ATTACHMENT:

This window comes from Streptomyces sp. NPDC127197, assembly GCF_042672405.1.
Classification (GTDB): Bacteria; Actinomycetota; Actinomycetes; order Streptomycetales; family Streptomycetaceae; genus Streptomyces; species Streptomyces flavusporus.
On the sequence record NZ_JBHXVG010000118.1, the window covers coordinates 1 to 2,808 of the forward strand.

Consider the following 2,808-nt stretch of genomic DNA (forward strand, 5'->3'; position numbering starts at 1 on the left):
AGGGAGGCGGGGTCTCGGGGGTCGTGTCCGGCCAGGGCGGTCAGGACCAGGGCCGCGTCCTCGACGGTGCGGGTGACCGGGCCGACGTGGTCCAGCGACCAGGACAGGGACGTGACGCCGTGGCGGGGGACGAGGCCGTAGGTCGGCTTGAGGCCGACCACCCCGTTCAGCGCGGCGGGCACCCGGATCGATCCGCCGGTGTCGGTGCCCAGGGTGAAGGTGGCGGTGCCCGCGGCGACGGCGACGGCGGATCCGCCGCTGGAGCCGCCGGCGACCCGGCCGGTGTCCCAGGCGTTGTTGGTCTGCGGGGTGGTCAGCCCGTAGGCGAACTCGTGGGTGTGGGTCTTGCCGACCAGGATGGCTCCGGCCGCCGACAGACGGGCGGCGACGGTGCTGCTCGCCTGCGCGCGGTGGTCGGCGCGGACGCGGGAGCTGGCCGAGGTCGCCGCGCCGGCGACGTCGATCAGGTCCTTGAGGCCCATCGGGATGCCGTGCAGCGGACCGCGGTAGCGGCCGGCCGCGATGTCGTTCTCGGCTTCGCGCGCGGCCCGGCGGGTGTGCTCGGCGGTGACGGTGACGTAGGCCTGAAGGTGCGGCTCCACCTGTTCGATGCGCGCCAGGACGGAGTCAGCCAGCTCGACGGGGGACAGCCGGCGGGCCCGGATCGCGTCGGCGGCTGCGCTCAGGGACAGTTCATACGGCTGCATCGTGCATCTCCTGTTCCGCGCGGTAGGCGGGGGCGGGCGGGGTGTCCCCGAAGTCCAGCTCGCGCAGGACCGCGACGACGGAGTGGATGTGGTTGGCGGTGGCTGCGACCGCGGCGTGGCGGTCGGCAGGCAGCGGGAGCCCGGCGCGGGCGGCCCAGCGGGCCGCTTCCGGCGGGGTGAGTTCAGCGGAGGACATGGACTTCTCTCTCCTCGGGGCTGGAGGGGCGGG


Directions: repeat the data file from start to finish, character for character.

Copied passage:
This window comes from Streptomyces sp. NPDC127197, assembly GCF_042672405.1.
Classification (GTDB): Bacteria; Actinomycetota; Actinomycetes; order Streptomycetales; family Streptomycetaceae; genus Streptomyces; species Streptomyces flavusporus.
On the sequence record NZ_JBHXVG010000118.1, the window covers coordinates 1 to 2,808 of the forward strand.

Consider the following 2,808-nt stretch of genomic DNA (forward strand, 5'->3'; position numbering starts at 1 on the left):
AGGGAGGCGGGGTCTCGGGGGTCGTGTCCGGCCAGGGCGGTCAGGACCAGGGCCGCGTCCTCGACGGTGCGGGTGACCGGGCCGACGTGGTCCAGCGACCAGGACAGGGACGTGACGCCGTGGCGGGGGACGAGGCCGTAGGTCGGCTTGAGGCCGACCACCCCGTTCAGCGCGGCGGGCACCCGGATCGATCCGCCGGTGTCGGTGCCCAGGGTGAAGGTGGCGGTGCCCGCGGCGACGGCGACGGCGGATCCGCCGCTGGAGCCGCCGGCGACCCGGCCGGTGTCCCAGGCGTTGTTGGTCTGCGGGGTGGTCAGCCCGTAGGCGAACTCGTGGGTGTGGGTCTTGCCGACCAGGATGGCTCCGGCCGCCGACAGACGGGCGGCGACGGTGCTGCTCGCCTGCGCGCGGTGGTCGGCGCGGACGCGGGAGCTGGCCGAGGTCGCCGCGCCGGCGACGTCGATCAGGTCCTTGAGGCCCATCGGGATGCCGTGCAGCGGACCGCGGTAGCGGCCGGCCGCGATGTCGTTCTCGGCTTCGCGCGCGGCCCGGCGGGTGTGCTCGGCGGTGACGGTGACGTAGGCCTGAAGGTGCGGCTCCACCTGTTCGATGCGCGCCAGGACGGAGTCAGCCAGCTCGACGGGGGACAGCCGGCGGGCCCGGATCGCGTCGGCGGCTGCGCTCAGGGACAGTTCATACGGCTGCATCGTGCATCTCCTGTTCCGCGCGGTAGGCGGGGGCGGGCGGGGTGTCCCCGAAGTCCAGCTCGCGCAGGACCGCGACGACGGAGTGGATGTGGTTGGCGGTGGCTGCGACCGCGGCGTGGCGGTCGGCAGGCAGCGGGAGCCCGGCGCGGGCGGCCCAGCGGGCCGCTTCCGGCGGGGTGAGTTCAGCGGAGGACATGGACTTCTCTCTCCTCGGGGCTGGAGGGGCGGG